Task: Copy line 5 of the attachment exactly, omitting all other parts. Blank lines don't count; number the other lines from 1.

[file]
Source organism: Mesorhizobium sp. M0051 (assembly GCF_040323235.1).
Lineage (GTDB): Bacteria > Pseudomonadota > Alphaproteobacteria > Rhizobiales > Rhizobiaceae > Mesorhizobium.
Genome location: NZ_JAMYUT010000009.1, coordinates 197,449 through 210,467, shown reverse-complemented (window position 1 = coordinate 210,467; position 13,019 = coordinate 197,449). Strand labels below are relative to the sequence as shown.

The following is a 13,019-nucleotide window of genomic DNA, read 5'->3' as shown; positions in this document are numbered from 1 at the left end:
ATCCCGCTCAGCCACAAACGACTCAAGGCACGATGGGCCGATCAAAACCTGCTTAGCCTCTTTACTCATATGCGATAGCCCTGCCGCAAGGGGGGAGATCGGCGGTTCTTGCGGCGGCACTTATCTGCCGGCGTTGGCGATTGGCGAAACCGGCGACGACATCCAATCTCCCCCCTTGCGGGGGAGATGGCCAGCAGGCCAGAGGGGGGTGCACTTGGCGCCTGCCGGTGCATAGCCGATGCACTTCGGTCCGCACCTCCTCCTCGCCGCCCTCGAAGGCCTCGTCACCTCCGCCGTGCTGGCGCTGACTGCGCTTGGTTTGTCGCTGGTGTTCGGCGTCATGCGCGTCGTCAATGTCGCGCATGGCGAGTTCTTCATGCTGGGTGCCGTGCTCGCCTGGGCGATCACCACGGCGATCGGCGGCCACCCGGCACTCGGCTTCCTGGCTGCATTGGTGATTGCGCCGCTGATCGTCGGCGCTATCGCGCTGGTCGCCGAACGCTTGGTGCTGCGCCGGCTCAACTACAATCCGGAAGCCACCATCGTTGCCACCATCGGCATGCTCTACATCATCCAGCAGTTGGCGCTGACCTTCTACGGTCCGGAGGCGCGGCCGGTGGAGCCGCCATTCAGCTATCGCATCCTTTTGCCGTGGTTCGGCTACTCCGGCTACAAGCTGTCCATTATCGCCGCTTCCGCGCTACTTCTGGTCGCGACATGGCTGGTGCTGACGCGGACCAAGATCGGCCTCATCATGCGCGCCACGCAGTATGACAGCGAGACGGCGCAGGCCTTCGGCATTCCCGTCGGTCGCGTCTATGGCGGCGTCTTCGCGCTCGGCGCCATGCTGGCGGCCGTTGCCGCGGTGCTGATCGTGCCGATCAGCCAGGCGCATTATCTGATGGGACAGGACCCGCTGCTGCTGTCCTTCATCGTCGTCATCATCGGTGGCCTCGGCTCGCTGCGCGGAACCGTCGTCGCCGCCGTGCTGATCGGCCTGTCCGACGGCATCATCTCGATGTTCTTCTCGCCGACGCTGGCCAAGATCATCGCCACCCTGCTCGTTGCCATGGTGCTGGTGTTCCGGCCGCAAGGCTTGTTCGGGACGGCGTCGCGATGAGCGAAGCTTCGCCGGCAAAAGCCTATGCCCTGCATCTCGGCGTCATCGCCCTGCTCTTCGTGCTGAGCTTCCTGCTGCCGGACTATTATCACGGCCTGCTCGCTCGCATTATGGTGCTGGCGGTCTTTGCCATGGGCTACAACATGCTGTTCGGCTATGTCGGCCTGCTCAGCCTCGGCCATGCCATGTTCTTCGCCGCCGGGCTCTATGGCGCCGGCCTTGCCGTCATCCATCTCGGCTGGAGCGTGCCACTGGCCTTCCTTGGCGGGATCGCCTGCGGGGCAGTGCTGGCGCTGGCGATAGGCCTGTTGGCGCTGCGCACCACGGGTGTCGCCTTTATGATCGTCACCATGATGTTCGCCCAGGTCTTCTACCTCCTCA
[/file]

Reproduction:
ATCCCGCTCAGCCACAAACGACTCAAGGCACGATGGGCCGATCAAAACCTGCTTAGCCTCTTTACTCATATGCGATAGCCCTGCCGCAAGGGGGGAGATCGGCGGTTCTTGCGGCGGCACTTATCTGCCGGCGTTGGCGATTGGCGAAACCGGCGACGACATCCAATCTCCCCCCTTGCGGGGGAGATGGCCAGCAGGCCAGAGGGGGGTGCACTTGGCGCCTGCCGGTGCATAGCCGATGCACTTCGGTCCGCACCTCCTCCTCGCCGCCCTCGAAGGCCTCGTCACCTCCGCCGTGCTGGCGCTGACTGCGCTTGGTTTGTCGCTGGTGTTCGGCGTCATGCGCGTCGTCAATGTCGCGCATGGCGAGTTCTTCATGCTGGGTGCCGTGCTCGCCTGGGCGATCACCACGGCGATCGGCGGCCACCCGGCACTCGGCTTCCTGGCTGCATTGGTGATTGCGCCGCTGATCGTCGGCGCTATCGCGCTGGTCGCCGAACGCTTGGTGCTGCGCCGGCTCAACTACAATCCGGAAGCCACCATCGTTGCCACCATCGGCATGCTCTACATCATCCAGCAGTTGGCGCTGACCTTCTACGGTCCGGAGGCGCGGCCGGTGGAGCCGCCATTCAGCTATCGCATCCTTTTGCCGTGGTTCGGCTACTCCGGCTACAAGCTGTCCATTATCGCCGCTTCCGCGCTACTTCTGGTCGCGACATGGCTGGTGCTGACGCGGACCAAGATCGGCCTCATCATGCGCGCCACGCAGTATGACAGCGAGACGGCGCAGGCCTTCGGCATTCCCGTCGGTCGCGTCTATGGCGGCGTCTTCGCGCTCGGCGCCATGCTGGCGGCCGTTGCCGCGGTGCTGATCGTGCCGATCAGCCAGGCGCATTATCTGATGGGACAGGACCCGCTGCTGCTGTCCTTCATCGTCGTCATCATCGGTGGCCTCGGCTCGCTGCGCGGAACCGTCGTCGCCGCCGTGCTGATCGGCCTGTCCGACGGCATCATCTCGATGTTCTTCTCGCCGACGCTGGCCAAGATCATCGCCACCCTGCTCGTTGCCATGGTGCTGGTGTTCCGGCCGCAAGGCTTGTTCGGGACGGCGTCGCGATGAGCGAAGCTTCGCCGGCAAAAGCCTATGCCCTGCATCTCGGCGTCATCGCCCTGCTCTTCGTGCTGAGCTTCCTGCTGCCGGACTATTATCACGGCCTGCTCGCTCGCATTATGGTGCTGGCGGTCTTTGCCATGGGCTACAACATGCTGTTCGGCTATGTCGGCCTGCTCAGCCTCGGCCATGCCATGTTCTTCGCCGCCGGGCTCTATGGCGCCGGCCTTGCCGTCATCCATCTCGGCTGGAGCGTGCCACTGGCCTTCCTTGGCGGGATCGCCTGCGGGGCAGTGCTGGCGCTGGCGATAGGCCTGTTGGCGCTGCGCACCACGGGTGTCGCCTTTATGATCGTCACCATGATGTTCGCCCAGGTCTTCTACCTCCTCA